After selecting 280˚ as the desired track, you now have a magenta line on the GPS moving map that depicts the approximate final approach to runway 28. Remember that the waypoint for an airport is usually the surveyed center of the airport so this magenta line approximates the final approach course. Despite the funny name, OBS can be useful for situational awareness and planning your traffic pattern entry.



OBStacle Departure Procedures

Let's say you have an IFR clearance to depart runway 31 from the San Andreas/Calaveras Airport via the published Obstacle Departure Procedure (ODP). The raison d'ĂȘtre for ODPs is to provide a description of one or more routes that will keep you from running into terrain or obstacles while departing an airport under instrument flight rules (IFR).


Since most GPS-equipped aircraft also have VOR receivers, you could just use tune the LIN VOR and use that to intercept the desired radial, but wouldn't it be nice to have the moving map on your GPS match the ODP game plan? The first waypoint in your flight plan is LIN and your GPS defaults to a direct leg between the airport (KCPU) and the LIN VOR. This is not the route described by the ODP and for good reason: It takes you right toward rapidly rising terrain. Duh?!



So press OBS and dial in the 029˚ radial FROM LIN (029˚ + 180˚ = 209˚ TO LIN).



You've successfully set the desired track to LIN, but the course after LIN no longer follows V113: It is just a white straight line directly opposite the desired track you just set, indicating that waypoint sequencing has been suspended. If you forget to press OBS again before reaching LIN, the GPS won't sequence to the next waypoint in the flight plan. Bummer!



With newer Garmin GPS receivers, you can press OBS a second time and this will not only retain the desired track that you selected to LIN, it will reenable waypoint sequencing, too. Awesome!


Asking yourself "Why?"

So that's a brief description of the GPS concepts of waypoint-based navigation, automatic waypoint sequencing, and turn anticipation. Now it's up to you to decide if you want to be one of those pilots that always uses Direct-To, or just memorizes button pushes and knob twists, or if you want to actually understand the underlying concepts.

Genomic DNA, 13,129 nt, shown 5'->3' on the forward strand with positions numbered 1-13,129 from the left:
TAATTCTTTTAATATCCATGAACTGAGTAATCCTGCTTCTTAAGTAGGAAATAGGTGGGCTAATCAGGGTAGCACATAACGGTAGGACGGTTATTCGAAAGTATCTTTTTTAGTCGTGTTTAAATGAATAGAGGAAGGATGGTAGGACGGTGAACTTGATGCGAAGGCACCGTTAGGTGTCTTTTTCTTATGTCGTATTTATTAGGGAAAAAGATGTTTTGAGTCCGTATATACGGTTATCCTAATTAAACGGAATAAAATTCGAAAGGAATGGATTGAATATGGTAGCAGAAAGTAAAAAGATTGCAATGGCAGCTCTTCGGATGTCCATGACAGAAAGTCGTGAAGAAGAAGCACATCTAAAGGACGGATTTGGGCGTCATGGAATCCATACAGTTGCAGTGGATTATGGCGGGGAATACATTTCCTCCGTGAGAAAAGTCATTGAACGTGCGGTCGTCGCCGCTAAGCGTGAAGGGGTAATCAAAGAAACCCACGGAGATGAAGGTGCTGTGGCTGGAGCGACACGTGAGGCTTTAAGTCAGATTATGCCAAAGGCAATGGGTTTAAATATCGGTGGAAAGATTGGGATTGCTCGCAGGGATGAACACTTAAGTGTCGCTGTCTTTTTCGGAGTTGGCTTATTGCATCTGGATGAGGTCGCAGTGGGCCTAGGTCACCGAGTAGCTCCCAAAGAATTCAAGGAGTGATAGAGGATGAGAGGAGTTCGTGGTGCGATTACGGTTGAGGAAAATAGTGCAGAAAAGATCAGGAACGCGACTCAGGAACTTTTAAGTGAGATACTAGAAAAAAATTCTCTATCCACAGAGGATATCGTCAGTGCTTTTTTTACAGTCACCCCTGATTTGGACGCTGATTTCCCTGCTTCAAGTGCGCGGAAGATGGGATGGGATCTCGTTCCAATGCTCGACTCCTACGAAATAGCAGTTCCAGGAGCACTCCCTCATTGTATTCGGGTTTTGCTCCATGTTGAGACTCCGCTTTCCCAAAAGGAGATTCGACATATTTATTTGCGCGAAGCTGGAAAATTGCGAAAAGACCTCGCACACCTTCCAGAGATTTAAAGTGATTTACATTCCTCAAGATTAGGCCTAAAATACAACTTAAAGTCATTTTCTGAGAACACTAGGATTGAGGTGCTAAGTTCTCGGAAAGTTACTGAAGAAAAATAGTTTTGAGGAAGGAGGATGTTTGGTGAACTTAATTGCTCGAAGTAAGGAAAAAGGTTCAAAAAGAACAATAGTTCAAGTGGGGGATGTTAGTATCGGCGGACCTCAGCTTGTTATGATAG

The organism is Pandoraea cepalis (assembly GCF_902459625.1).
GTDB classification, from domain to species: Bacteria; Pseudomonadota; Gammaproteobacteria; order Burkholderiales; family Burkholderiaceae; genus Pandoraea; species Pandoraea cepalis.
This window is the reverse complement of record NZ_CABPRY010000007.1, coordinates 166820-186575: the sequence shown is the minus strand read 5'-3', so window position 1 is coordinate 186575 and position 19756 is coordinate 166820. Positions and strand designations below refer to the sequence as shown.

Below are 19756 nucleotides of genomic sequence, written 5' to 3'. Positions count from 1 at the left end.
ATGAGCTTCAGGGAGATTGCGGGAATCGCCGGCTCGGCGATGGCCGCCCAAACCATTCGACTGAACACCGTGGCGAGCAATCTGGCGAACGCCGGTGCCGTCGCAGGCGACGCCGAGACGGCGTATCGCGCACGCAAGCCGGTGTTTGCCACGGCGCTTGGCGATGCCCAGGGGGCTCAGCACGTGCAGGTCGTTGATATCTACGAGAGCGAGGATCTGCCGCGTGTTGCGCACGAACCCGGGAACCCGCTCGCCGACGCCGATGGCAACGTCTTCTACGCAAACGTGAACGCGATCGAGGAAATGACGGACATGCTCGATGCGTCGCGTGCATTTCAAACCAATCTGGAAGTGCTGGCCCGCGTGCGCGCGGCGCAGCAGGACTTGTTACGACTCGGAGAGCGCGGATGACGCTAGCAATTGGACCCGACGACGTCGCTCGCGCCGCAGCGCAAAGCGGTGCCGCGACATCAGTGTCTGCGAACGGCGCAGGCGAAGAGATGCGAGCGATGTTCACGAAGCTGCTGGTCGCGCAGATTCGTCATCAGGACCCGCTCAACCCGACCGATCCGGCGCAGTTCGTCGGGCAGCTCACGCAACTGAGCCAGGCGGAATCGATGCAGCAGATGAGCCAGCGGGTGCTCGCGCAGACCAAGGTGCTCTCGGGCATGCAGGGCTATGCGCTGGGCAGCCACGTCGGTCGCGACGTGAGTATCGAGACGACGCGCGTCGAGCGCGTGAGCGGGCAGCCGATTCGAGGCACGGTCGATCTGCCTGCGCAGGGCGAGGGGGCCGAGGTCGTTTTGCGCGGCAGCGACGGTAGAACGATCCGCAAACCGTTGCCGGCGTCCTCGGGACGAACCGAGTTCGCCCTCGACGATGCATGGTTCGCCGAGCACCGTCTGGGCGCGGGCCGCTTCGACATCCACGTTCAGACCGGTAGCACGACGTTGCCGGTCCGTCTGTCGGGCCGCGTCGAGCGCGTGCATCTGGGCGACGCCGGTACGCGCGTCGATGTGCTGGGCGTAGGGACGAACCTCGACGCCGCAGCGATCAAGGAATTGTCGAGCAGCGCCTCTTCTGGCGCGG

Saturday, August 23, 2014

ForeFlight adds Weight & Balance


A few weeks ago, I had a discussion about flying an aircraft over gross weight and the person I was talking to seemed to be saying "It ain't no thang ..." I begged to differ since there are serious hazards associated with flying an aircraft over maximum takeoff weight or out of the CG envelope. And so I was pleased to see the addition of Weight and Balance calculations to ForeFlight, though one has wonder just how many more features can be added to ForeFlight as it continues to mature. So far the developers have done a decent job of adding features in a logical fashion, but there is a tipping point for software products, a point where efforts to increase/maintain sales or market share and generate income required to support a growing company can eclipse good design philosophy and ease-of-use. Draw your own conclusions about how robust the feature count can become before a product begins to become less usable: That's another topic, perhaps for another day. The task at hand is to review ForeFlight's new weight and balance feature.

I've always felt that a good (perhaps the best) way to evaluate user friendliness is to dive in, start using the product, and see how far you get. Tapping on "More ..." led me to the new weight and balance feature. So far, so good.



Entering the registration number for a DA42NG I fly regularly, I encountered my first snag: Seems that ForeFlight uses the FAA's database to look up the aircraft type in an attempt to automatically configure the stations and arms. Unfortunately, ForeFlight was confused by the serial number it retrieved for the DA42NG registration number I entered. The assertion that the serial number for a DA42 NG should begin with "42.N" or "42.NC" is, as the British say, "A bit silly." You see, many DA42 TwinStar owners who had trouble with the notoriously unreliable 1.7 engines took advantage of an offer Diamond made: Since Thielert hadn't yet emerged from bankruptcy, these owners took their aircraft back to the factory and had them converted to a DA42NG. The aircraft kept the same serial number, but they were no longer a "TwinStar" and even the badging on the aircraft was changed to "DA42NG."

Not understanding the intricacies of DA42 serial numbers, ForeFlight's valiant attempt to be super user friendly took a wrong turn: I now had to enter pretty much everything: Arm for each seat, baggage area, fuel tank, deice reservoir, and so on. Being a loyal ForeFlight user and what some might call "hard-headed," I persevered.



That's when I realized there was an error of some sort because the CG was out of range. An email to ForeFlight support received an extremely quick reply with the solution: Since all the other fields I needed to define required a station (or arm), I hadn't noticed that FF requires you enter the aircraft's empty weight and moment, not the CG. Shouldn't it let you choose whether you want to enter the empty CG or moment? In fact, in other areas, the app offers just this sort of flexibility: Fuel tank loadings allow you to enter pounds or gallons and ForeFlight will calculate the field you didn't enter. Personally, I'd rather enter a 4-digit number for empty CG rather than enter a 7-digit number for empty moment. Tisk, tisk ...